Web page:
Mill and Matthew Arnold, for whom flexibility and restraint over expressions of national identity and pride were essential in realising its humanitarian goals. The interdict on public displays of patriotism in England in the spiritual realm where it mattered most had no counterpart elsewhere in Europe; in addition to national pride in arms and conquest, France extolled her tradition of letters, and Germany the virtues of German culture.
It is clear from his autobiography that a cataclysmic event in his own personal history, one that brought a disposition to think in terms of boundaries to the surface of his mind, was the Jameson Raid of He recalled its shattering effect on his political beliefs as they had developed hitherto, a loose combination of Socialism and Imperialism held without any real depth of conviction and alongside a subconscious yearning to escape their clutches. To complacency and hypocrisy was added the sin of sophistry as politicians attempted to conceal a blatant act of slavery by comparing the workers with soldiers.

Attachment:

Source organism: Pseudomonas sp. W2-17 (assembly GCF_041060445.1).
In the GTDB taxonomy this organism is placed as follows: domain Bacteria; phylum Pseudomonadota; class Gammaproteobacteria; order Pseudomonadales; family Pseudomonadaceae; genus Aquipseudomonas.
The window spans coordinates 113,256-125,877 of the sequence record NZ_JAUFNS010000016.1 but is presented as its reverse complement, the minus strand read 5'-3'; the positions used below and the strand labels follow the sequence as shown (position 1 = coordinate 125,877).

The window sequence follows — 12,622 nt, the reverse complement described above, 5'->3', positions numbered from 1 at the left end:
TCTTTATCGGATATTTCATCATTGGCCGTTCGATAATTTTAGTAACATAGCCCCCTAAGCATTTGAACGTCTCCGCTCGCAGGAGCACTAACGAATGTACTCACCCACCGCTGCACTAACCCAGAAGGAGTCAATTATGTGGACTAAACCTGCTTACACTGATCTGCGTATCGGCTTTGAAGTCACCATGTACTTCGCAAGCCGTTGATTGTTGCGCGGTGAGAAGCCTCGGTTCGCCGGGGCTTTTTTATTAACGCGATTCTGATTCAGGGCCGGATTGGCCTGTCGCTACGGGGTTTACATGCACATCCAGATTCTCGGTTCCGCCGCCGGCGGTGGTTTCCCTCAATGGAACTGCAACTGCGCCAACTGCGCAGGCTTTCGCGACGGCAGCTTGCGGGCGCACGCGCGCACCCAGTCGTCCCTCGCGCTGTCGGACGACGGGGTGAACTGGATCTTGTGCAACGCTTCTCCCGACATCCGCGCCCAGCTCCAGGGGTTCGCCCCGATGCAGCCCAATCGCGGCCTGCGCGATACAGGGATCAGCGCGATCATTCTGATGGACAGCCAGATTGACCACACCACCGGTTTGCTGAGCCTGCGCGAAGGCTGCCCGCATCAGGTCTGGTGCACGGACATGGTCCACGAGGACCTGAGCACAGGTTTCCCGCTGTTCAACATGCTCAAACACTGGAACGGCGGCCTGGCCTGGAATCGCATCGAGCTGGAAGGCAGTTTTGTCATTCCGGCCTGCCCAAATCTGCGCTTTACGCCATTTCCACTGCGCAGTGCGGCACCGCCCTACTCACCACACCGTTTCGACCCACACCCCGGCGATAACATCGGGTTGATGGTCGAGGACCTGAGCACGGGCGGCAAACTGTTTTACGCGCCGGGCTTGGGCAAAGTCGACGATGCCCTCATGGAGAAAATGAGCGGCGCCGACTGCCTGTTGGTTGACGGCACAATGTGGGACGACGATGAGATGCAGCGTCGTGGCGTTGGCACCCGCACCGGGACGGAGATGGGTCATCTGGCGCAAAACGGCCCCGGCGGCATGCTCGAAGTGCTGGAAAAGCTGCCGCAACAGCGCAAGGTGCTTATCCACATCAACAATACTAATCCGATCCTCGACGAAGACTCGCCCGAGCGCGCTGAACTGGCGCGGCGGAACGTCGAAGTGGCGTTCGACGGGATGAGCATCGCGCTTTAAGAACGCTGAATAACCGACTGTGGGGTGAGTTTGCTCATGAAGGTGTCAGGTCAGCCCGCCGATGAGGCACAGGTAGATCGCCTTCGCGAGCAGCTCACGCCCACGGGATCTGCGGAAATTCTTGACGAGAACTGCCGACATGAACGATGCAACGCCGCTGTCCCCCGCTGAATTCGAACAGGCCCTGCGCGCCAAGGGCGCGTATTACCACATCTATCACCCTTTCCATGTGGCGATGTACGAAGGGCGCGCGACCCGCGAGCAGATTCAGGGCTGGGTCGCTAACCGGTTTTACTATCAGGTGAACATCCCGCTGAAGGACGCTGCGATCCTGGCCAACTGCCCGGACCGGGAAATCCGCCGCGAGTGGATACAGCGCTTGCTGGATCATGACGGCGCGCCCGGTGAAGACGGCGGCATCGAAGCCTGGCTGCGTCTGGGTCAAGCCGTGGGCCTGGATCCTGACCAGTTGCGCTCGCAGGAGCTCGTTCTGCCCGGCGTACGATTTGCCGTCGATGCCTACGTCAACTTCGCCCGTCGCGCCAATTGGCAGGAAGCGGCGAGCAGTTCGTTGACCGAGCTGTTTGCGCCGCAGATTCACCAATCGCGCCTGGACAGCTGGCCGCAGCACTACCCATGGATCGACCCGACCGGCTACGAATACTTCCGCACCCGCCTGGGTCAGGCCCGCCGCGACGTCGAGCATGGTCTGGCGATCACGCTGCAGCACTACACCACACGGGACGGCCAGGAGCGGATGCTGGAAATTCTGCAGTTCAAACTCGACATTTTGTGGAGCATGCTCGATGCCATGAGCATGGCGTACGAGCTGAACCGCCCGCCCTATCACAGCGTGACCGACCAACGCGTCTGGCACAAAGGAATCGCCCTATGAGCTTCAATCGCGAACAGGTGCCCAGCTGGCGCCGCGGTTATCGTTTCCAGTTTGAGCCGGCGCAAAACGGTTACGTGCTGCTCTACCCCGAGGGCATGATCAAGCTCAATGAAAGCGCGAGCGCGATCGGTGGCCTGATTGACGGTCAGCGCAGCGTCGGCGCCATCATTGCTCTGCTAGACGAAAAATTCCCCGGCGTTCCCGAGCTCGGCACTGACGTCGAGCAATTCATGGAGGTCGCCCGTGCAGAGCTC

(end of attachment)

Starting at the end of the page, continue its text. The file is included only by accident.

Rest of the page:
This he expressed in a note to the second edition of the volume in , although on what grounds he did not make clear. His suspicions certainly predated his first meeting with Belloc in the summer of , whose antiSemitic influence is commonly assumed to be the main force behind his volte-face.
Poor Dreyfus may have been innocent; not so innocent as I had been. Macleod, Liberalism and Letters, Introduction.
Hampton makes no reference to The Daily News. However he contributed articles much earlier, in the editions of 28 April on Ruskin , 23 June on Grant Allen , and 29 October on the Anglican Church. Hilaire Belloc, John L. Hammond, et al. John D. Green and his Age ; Bristol: Thoemmes Press, , — Although he never made clear his differences, it is conceivable that the emphasis of Holland et al. This difference is clear in his thinly disguised account of the takeover of The Speaker in ILN, 29 September , Liberal Journalism and the Patriotic Cosmos 49 Koss, Fleet Street Radical, ch.